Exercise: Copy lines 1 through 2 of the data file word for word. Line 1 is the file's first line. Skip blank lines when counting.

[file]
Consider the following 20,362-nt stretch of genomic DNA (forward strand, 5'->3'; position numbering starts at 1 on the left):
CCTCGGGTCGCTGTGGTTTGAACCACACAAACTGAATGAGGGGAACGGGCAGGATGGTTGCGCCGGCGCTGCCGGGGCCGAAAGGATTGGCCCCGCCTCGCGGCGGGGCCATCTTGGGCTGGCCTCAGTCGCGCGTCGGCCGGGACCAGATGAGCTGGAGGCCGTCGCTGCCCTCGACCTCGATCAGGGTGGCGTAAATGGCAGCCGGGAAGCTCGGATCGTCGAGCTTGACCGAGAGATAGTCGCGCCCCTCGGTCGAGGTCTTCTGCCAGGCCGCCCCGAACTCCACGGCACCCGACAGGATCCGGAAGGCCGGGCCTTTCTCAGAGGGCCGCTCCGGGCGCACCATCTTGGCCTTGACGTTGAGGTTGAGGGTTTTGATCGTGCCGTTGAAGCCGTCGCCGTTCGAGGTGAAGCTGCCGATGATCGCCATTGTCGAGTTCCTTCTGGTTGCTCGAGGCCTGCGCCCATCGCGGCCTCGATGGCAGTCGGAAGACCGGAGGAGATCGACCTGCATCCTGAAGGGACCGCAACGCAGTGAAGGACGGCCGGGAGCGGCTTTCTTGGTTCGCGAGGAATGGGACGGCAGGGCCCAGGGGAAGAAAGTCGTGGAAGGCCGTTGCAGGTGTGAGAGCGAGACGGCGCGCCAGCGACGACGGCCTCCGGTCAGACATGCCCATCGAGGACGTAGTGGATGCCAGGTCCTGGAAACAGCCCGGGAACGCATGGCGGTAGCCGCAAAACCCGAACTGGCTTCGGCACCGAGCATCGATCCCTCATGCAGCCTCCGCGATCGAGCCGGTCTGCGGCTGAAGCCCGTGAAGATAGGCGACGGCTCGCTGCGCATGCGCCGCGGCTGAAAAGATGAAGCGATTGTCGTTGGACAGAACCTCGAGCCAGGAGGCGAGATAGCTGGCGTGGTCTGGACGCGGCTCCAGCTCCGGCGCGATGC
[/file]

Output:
Consider the following 20,362-nt stretch of genomic DNA (forward strand, 5'->3'; position numbering starts at 1 on the left):
CCTCGGGTCGCTGTGGTTTGAACCACACAAACTGAATGAGGGGAACGGGCAGGATGGTTGCGCCGGCGCTGCCGGGGCCGAAAGGATTGGCCCCGCCTCGCGGCGGGGCCATCTTGGGCTGGCCTCAGTCGCGCGTCGGCCGGGACCAGATGAGCTGGAGGCCGTCGCTGCCCTCGACCTCGATCAGGGTGGCGTAAATGGCAGCCGGGAAGCTCGGATCGTCGAGCTTGACCGAGAGATAGTCGCGCCCCTCGGTCGAGGTCTTCTGCCAGGCCGCCCCGAACTCCACGGCACCCGACAGGATCCGGAAGGCCGGGCCTTTCTCAGAGGGCCGCTCCGGGCGCACCATCTTGGCCTTGACGTTGAGGTTGAGGGTTTTGATCGTGCCGTTGAAGCCGTCGCCGTTCGAGGTGAAGCTGCCGATGATCGCCATTGTCGAGTTCCTTCTGGTTGCTCGAGGCCTGCGCCCATCGCGGCCTCGATGGCAGTCGGAAGACCGGAGGAGATCGACCTGCATCCTGAAGGGACCGCAACGCAGTGAAGGACGGCCGGGAGCGGCTTTCTTGGTTCGCGAGGAATGGGACGGCAGGGCCCAGGGGAAGAAAGTCGTGGAAGGCCGTTGCAGGTGTGAGAGCGAGACGGCGCGCCAGCGACGACGGCCTCCGGTCAGACATGCCCATCGAGGACGTAGTGGATGCCAGGTCCTGGAAACAGCCCGGGAACGCATGGCGGTAGCCGCAAAACCCGAACTGGCTTCGGCACCGAGCATCGATCCCTCATGCAGCCTCCGCGATCGAGCCGGTCTGCGGCTGAAGCCCGTGAAGATAGGCGACGGCTCGCTGCGCATGCGCCGCGGCTGAAAAGATGAAGCGATTGTCGTTGGACAGAACCTCGAGCCAGGAGGCGAGATAGCTGGCGTGGTCTGGACGCGGCTCCAGCTCCGGCGCGATGC